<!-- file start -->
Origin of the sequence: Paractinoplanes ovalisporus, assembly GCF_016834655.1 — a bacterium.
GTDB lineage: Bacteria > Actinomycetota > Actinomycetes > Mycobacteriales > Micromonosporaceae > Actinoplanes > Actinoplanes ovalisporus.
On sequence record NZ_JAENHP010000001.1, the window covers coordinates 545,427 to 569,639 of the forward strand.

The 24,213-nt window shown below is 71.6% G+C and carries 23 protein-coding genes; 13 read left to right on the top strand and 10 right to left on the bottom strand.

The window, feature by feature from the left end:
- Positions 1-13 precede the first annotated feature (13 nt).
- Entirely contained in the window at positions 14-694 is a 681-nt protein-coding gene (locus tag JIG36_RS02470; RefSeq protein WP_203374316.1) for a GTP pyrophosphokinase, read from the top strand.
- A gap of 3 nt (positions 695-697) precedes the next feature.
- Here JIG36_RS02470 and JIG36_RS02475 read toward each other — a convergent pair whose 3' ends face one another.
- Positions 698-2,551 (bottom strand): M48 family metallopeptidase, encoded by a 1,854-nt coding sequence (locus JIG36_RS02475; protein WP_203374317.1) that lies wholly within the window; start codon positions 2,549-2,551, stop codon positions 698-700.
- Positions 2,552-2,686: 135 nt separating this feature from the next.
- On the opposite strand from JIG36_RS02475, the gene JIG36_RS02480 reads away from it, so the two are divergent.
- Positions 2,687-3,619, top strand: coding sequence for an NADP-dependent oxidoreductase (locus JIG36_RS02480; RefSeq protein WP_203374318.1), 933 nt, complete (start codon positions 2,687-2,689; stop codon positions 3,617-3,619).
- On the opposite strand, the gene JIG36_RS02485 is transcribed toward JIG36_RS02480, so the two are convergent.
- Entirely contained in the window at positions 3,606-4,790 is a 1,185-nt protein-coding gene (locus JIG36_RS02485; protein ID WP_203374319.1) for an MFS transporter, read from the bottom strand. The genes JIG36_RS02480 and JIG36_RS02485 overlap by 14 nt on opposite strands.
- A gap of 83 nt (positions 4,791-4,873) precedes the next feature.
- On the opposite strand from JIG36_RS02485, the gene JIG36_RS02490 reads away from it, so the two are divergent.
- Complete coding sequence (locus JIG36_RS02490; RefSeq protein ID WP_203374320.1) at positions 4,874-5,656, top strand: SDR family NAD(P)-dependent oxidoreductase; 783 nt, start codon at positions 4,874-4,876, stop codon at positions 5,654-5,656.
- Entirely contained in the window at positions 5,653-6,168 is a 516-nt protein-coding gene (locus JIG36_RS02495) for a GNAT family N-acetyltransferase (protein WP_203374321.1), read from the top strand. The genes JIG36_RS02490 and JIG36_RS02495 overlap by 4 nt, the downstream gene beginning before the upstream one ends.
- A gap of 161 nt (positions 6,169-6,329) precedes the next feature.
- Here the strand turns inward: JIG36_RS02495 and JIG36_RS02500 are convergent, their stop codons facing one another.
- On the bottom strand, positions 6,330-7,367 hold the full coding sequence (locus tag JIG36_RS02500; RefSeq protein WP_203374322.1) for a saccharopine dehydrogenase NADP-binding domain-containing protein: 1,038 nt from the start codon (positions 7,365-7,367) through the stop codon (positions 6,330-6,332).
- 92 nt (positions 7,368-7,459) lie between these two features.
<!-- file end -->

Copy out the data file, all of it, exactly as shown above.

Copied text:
Origin of the sequence: Paractinoplanes ovalisporus, assembly GCF_016834655.1 — a bacterium.
GTDB lineage: Bacteria > Actinomycetota > Actinomycetes > Mycobacteriales > Micromonosporaceae > Actinoplanes > Actinoplanes ovalisporus.
On sequence record NZ_JAENHP010000001.1, the window covers coordinates 545,427 to 569,639 of the forward strand.

The 24,213-nt window shown below is 71.6% G+C and carries 23 protein-coding genes; 13 read left to right on the top strand and 10 right to left on the bottom strand.

The window, feature by feature from the left end:
- Positions 1-13 precede the first annotated feature (13 nt).
- Entirely contained in the window at positions 14-694 is a 681-nt protein-coding gene (locus tag JIG36_RS02470; RefSeq protein WP_203374316.1) for a GTP pyrophosphokinase, read from the top strand.
- A gap of 3 nt (positions 695-697) precedes the next feature.
- Here JIG36_RS02470 and JIG36_RS02475 read toward each other — a convergent pair whose 3' ends face one another.
- Positions 698-2,551 (bottom strand): M48 family metallopeptidase, encoded by a 1,854-nt coding sequence (locus JIG36_RS02475; protein WP_203374317.1) that lies wholly within the window; start codon positions 2,549-2,551, stop codon positions 698-700.
- Positions 2,552-2,686: 135 nt separating this feature from the next.
- On the opposite strand from JIG36_RS02475, the gene JIG36_RS02480 reads away from it, so the two are divergent.
- Positions 2,687-3,619, top strand: coding sequence for an NADP-dependent oxidoreductase (locus JIG36_RS02480; RefSeq protein WP_203374318.1), 933 nt, complete (start codon positions 2,687-2,689; stop codon positions 3,617-3,619).
- On the opposite strand, the gene JIG36_RS02485 is transcribed toward JIG36_RS02480, so the two are convergent.
- Entirely contained in the window at positions 3,606-4,790 is a 1,185-nt protein-coding gene (locus JIG36_RS02485; protein ID WP_203374319.1) for an MFS transporter, read from the bottom strand. The genes JIG36_RS02480 and JIG36_RS02485 overlap by 14 nt on opposite strands.
- A gap of 83 nt (positions 4,791-4,873) precedes the next feature.
- On the opposite strand from JIG36_RS02485, the gene JIG36_RS02490 reads away from it, so the two are divergent.
- Complete coding sequence (locus JIG36_RS02490; RefSeq protein ID WP_203374320.1) at positions 4,874-5,656, top strand: SDR family NAD(P)-dependent oxidoreductase; 783 nt, start codon at positions 4,874-4,876, stop codon at positions 5,654-5,656.
- Entirely contained in the window at positions 5,653-6,168 is a 516-nt protein-coding gene (locus JIG36_RS02495) for a GNAT family N-acetyltransferase (protein WP_203374321.1), read from the top strand. The genes JIG36_RS02490 and JIG36_RS02495 overlap by 4 nt, the downstream gene beginning before the upstream one ends.
- A gap of 161 nt (positions 6,169-6,329) precedes the next feature.
- Here the strand turns inward: JIG36_RS02495 and JIG36_RS02500 are convergent, their stop codons facing one another.
- On the bottom strand, positions 6,330-7,367 hold the full coding sequence (locus tag JIG36_RS02500; RefSeq protein WP_203374322.1) for a saccharopine dehydrogenase NADP-binding domain-containing protein: 1,038 nt from the start codon (positions 7,365-7,367) through the stop codon (positions 6,330-6,332).
- 92 nt (positions 7,368-7,459) lie between these two features.